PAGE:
A supportive partner can be a major factor in a new mom’s breastfeeding success. Dad can’t actually breastfeed the baby (although mom may wish that he could), but he can play a huge role in mom’s breastfeeding journey. Still, many dads don’t know exactly how to best help out. Today, we’re sharing 5 ways to get dads involved in breastfeeding – not only to give mom some backup, but also to build a stronger bond with the new baby.
5 Ways to Get Dads Involved in Breastfeeding
- Offer moral support. The first few months of breastfeeding can be physically, mentally and emotionally challenging. Words of encouragement can help mom keep at it when the going gets tough – or simply make her day a little brighter. Make it a habit to tell mom that she’s doing a great job, that you appreciate her, and that you’re proud of her (and any other nice things you can think of).
- Offer hands-on support. A newborn baby typically needs to nurse 9-12+ times a day, which means mom’s going to be spending a lot of time sitting around, stuck (lovingly) under your wee one. Make sure she has a comfortable nest and bring her blankets or pillows if she wishes. You can also provide her with water, snacks, a magazine – anything to help her pass the time pleasantly.
- Be an informed coach. Learn about breastfeeding by attending a prenatal breastfeeding course or getting online and doing some research. Simply learning more about your baby’s behavior and cues that they may be hungry will be a huge help. Also, if mom has a question or is struggling with anything, help her find answers, call your local La Leche League, or find a certified breastfeeding consultant if need be.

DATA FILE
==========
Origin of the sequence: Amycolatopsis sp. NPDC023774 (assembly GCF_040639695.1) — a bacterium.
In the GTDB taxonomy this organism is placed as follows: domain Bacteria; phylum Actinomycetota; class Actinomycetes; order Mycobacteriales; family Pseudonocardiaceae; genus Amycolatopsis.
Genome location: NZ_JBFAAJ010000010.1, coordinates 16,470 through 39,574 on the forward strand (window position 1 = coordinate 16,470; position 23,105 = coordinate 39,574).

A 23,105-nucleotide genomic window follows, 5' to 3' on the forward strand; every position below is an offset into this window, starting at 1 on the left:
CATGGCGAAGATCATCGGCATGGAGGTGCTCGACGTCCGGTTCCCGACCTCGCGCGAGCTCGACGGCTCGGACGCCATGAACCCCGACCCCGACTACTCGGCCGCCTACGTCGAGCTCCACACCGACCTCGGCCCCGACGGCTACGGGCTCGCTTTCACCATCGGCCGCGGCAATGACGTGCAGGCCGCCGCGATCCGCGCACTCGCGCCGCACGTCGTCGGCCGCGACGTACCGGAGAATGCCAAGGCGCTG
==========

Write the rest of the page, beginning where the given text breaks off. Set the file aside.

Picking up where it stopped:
- Spend skin-to-skin time with baby. A breastfeeding mom naturally gets a lot of skin on skin time with baby, but dads can enjoy the experience, too. Some studies show that skin-to-skin contact can provide many benefits for a new baby like supporting the immune system, decreasing stress, improving brain development, and increasing breastfeeding rates. On top of all that, it also makes the body release oxytocin, a feel-good hormone that helps establish a strong bond between dad and baby.
- Help with baby duties beyond breastfeeding. Give mom a well-deserved break by burping, diapering, bathing, holding, cooing, loving, swaddling, swinging, bouncing, rocking, and simply taking care of your baby’s non-feeding needs.
It’s not uncommon for dads to feel “left out” when their partners are breastfeeding, but as you can see, there are tons of easy ways to get involved. And don’t belittle your role in the journey! According to La Leche League International, your support is critical to a successful breastfeeding experience.
Do you have more ideas for how to get dads involved in breastfeeding? Let us know in the comments!